Intranasal insulin may slow Alzheimer disease progression

  • Alzheimer's Disease
  • Biomarkers: Amyloid Plaque
  • Biomarkers: Neurofibrillary Tangles
  • Biomarkers: Brain Atrophy
  • Diagnostic Aids
  • Treatment and Prevention
SLIDESHOW:

Alzheimer disease

Patients with Alzheimer disease (AD) and amnestic mild cognitive impairment (aMCI), who were treated with intranasal insulin did better on cognitive and functional tests than their untreated counterparts, results of a pilot study published in the American Medical Association's Archives of Neurology indicate.

Improvements in the primary endpoint of delayed story recall tests (P=0.02, Cohen f effect size=0.36) were observed among patients who received 20 IU of intranasal insulin daily for four months compared with patients who received placebo, according to Suzanne Craft, PhD, of Veterans Affairs Puget Sound Health Care System, and colleagues.

“These promising results provide an impetus for longer-term trials of intranasal insulin therapy in adults with aMCI or AD,” the researchers wrote.

The researchers conducted the pilot study to confirm results from a small three-week trial that showed insulin therapy improved delayed story recall and functional status in AD patients, who are known to have lower insulin levels in the central nervous system. They hypothesized that bringing insulin back up to normal levels might help these patients maintain cognitive ability.

To avoid hypoglycemia and other adverse events associated with parenteral insulin administration, Craft and colleagues randomly assigned 104 adults to receive either 20 IU or 40 IU insulin intranasally daily, or placebo for four months.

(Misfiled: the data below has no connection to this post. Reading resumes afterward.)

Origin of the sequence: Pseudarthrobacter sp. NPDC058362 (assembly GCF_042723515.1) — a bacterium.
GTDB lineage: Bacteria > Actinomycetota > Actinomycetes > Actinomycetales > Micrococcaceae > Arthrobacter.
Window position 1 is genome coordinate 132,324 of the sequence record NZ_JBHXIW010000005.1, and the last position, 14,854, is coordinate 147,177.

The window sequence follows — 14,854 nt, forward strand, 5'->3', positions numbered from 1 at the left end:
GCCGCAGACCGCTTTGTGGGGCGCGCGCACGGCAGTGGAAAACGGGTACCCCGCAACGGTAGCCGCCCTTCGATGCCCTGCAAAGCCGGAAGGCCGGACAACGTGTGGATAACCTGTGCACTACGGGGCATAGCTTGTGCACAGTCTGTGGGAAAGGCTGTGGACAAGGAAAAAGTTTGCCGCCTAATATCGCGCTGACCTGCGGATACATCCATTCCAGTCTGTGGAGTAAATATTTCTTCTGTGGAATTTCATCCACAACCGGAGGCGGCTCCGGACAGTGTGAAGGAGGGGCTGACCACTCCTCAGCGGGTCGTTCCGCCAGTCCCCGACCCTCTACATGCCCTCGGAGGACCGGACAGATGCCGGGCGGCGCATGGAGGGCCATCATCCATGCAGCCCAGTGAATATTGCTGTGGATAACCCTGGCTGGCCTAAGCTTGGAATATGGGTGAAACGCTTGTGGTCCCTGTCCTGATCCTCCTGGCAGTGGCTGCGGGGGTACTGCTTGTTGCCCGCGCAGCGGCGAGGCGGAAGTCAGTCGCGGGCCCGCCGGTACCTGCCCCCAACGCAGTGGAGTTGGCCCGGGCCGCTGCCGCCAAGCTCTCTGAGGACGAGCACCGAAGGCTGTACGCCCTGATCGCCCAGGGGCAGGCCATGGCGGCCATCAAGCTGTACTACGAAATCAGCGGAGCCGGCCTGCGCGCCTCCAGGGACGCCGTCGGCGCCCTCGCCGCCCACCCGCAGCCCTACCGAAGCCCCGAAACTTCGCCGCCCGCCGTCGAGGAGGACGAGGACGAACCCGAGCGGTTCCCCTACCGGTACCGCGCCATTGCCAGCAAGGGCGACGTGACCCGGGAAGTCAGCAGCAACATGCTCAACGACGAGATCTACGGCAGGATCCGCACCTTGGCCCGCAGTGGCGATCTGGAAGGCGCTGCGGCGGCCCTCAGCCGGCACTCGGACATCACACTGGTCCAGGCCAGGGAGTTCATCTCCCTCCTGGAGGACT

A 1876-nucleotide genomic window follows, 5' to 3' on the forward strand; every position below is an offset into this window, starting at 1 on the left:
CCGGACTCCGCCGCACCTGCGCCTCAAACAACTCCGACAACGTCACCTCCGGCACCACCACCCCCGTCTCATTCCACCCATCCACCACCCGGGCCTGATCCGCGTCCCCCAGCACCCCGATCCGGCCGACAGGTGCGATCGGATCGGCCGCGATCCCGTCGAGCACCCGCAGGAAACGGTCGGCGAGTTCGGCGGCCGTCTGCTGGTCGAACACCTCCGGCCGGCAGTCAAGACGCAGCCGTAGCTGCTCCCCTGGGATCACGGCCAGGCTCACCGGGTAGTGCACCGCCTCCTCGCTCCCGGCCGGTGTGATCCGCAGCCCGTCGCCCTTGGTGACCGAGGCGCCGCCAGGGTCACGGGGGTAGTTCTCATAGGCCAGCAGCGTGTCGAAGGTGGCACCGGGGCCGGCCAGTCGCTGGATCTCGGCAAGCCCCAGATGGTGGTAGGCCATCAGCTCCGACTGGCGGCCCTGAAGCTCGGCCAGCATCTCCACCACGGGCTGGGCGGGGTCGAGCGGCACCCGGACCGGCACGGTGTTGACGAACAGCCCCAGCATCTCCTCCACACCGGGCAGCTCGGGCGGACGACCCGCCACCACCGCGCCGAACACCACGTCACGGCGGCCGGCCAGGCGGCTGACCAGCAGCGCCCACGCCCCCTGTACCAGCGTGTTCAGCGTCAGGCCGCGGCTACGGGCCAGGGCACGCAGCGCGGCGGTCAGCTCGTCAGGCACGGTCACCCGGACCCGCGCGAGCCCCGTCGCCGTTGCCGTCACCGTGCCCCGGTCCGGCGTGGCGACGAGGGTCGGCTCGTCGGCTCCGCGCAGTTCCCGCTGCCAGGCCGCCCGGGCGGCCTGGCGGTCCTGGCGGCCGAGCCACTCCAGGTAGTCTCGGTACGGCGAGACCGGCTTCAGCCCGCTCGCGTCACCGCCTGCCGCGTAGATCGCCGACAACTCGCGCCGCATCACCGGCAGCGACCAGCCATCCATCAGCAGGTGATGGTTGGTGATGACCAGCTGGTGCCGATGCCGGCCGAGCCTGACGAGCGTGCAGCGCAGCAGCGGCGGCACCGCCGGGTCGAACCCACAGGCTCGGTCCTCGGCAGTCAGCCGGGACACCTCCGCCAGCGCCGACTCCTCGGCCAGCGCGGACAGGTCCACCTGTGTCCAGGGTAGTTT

Patients had a mean age of 72 years, about one-third had AD (n=40) and the remainder had aMCI (n=64), a condition thought to precede AD.

The researchers found that patients in both active treatment groups showed less cognitive decline as indicated by the Alzheimer Disease's Assessment Scale cognitive subscale (20 IU dose, P=0.04 level for treatment group × time interaction and Cohen f=0.27; 40 IU dose, P=0.002 and Cohen f=0.40).

However, these differences varied by age, with younger patients experiencing greater improvements with the 40 IU dose than older patients (r= −0.31, P=0.06).

When the researchers assessed function on a daily living scale, they found that insulin helped preserve function among the AD patients, but not those with aMCI.

Additionally, an exploratory analysis indicated that patients treated with insulin showed changes in AD biomarkers, including Aβ42 levels and tau protein that correlated with cognitive and functional improvements.

A subset of patients that underwent positron emission tomography had less evidence of dementia-related hypometabolism in multiple areas of the brain that receive insulin, including the right precuneus and bilateral frontal and occipital cortices.

In discussion of the discrepencies in outcomes on the story recall portion of the study between patients taking the 20 IU dose and those taking the 40 IU dose, the researchers noted that they had previously observed a “∩-shaped” response curve with insulin therapy, with negative effects when insulin doses where either too high or too low.

Study limitations included the short duration of treatment and limited data on the effect of insulin on AD biomarkers. The researchers warned that, “although we achieved statistical significance for our primary outcome measures, the observed effects were small in absolute terms, and thus their clinical significance is unclear," and stressed the importance of “a longer, larger, multisite trial,” to confirm the findings.

Craft S et al. Arch Neurol. 2011; doi:10.1001/archneurol.2011.233.

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